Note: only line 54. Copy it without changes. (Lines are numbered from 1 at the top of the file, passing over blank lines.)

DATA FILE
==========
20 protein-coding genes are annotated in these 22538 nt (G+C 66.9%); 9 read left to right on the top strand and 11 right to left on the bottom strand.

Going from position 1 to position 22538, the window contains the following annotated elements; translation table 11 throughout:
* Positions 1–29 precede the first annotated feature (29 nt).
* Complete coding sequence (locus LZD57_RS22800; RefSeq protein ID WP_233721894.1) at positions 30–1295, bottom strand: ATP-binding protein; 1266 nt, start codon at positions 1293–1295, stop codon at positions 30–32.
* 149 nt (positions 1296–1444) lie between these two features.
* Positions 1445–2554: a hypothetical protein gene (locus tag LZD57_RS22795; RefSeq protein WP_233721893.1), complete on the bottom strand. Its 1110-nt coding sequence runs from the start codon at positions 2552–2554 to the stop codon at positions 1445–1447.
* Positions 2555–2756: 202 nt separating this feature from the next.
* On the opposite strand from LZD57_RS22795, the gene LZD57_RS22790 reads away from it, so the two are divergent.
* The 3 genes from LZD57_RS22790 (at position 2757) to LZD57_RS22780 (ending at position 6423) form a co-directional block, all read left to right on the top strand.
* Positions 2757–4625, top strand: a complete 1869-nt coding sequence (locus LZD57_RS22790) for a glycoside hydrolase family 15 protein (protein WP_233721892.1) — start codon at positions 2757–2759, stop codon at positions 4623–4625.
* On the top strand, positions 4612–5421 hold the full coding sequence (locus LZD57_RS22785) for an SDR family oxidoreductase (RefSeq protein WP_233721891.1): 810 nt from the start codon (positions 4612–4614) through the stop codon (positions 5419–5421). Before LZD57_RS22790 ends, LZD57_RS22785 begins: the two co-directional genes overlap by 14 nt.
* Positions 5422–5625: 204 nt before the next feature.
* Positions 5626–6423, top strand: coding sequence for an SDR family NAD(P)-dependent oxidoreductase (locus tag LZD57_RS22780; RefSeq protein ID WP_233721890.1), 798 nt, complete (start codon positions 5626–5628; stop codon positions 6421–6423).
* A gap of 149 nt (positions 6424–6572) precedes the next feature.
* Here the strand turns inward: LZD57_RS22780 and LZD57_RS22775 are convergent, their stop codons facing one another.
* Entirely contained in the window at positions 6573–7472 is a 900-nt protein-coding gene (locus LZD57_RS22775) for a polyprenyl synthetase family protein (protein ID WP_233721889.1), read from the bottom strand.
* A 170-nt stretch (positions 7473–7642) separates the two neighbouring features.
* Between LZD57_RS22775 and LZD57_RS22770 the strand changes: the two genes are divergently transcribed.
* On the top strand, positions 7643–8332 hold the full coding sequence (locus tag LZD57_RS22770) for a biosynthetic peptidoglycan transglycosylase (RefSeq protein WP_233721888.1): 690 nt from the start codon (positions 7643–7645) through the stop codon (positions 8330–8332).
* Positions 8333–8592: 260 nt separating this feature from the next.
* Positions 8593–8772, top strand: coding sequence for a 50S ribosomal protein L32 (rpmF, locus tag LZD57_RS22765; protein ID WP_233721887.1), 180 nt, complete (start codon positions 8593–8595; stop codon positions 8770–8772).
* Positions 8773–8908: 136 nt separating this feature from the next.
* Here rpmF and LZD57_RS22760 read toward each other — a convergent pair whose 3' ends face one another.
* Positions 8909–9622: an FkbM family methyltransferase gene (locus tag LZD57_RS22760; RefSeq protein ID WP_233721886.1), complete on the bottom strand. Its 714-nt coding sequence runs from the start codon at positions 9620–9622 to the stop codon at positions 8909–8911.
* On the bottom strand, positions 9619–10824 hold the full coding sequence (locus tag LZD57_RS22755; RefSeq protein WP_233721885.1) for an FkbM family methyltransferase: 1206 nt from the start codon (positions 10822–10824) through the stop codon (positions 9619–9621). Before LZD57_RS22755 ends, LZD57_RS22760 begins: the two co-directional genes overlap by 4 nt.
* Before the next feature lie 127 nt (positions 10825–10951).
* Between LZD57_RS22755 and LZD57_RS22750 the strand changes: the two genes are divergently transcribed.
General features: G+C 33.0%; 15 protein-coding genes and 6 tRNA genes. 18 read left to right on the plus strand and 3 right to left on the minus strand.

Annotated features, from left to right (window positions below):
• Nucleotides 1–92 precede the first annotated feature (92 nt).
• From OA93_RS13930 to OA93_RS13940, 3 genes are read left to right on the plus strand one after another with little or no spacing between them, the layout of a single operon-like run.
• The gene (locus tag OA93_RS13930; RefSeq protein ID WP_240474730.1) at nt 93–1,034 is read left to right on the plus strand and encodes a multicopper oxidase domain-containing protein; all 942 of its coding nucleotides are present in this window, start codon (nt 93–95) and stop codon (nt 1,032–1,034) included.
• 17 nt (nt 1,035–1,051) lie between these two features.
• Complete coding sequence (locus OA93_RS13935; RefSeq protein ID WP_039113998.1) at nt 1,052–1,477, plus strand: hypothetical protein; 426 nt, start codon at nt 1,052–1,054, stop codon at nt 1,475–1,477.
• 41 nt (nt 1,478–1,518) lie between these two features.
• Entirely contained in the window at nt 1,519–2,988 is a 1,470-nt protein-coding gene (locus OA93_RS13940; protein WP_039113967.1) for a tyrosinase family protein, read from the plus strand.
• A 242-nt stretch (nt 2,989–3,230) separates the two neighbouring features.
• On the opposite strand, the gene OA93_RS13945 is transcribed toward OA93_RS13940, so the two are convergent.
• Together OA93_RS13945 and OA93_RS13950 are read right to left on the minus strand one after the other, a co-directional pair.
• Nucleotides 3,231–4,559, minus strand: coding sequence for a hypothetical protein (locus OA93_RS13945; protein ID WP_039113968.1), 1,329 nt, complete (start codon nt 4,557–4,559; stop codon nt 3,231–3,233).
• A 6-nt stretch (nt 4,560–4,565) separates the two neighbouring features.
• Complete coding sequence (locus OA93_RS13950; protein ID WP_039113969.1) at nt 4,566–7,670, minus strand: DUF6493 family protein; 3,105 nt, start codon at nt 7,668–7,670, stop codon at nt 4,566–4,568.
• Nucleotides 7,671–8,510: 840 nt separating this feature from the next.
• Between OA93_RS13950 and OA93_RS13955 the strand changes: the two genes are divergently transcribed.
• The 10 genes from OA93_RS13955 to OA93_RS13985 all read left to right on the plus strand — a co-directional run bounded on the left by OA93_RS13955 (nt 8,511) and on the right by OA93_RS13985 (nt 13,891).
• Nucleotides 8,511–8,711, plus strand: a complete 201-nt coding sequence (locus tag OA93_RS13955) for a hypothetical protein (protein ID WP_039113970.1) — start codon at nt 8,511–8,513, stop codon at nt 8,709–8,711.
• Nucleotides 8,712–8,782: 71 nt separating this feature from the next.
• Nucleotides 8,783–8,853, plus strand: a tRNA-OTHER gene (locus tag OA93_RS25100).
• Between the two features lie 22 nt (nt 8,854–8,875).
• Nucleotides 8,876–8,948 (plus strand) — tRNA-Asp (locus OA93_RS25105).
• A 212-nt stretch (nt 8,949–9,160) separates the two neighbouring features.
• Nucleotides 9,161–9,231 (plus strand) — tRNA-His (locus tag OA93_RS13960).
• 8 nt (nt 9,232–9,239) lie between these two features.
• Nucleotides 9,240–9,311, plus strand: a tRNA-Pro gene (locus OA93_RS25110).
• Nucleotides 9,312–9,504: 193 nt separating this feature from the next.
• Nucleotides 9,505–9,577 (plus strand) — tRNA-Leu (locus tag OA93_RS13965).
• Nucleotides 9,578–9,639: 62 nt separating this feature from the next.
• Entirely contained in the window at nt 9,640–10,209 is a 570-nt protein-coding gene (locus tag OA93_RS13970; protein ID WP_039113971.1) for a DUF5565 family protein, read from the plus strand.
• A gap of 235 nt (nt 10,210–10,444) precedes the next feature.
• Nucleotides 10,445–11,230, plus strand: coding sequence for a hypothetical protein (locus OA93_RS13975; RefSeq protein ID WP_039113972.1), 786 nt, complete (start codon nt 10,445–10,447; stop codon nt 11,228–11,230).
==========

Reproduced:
• Nucleotides 9,240–9,311, plus strand: a tRNA-Pro gene (locus OA93_RS25110).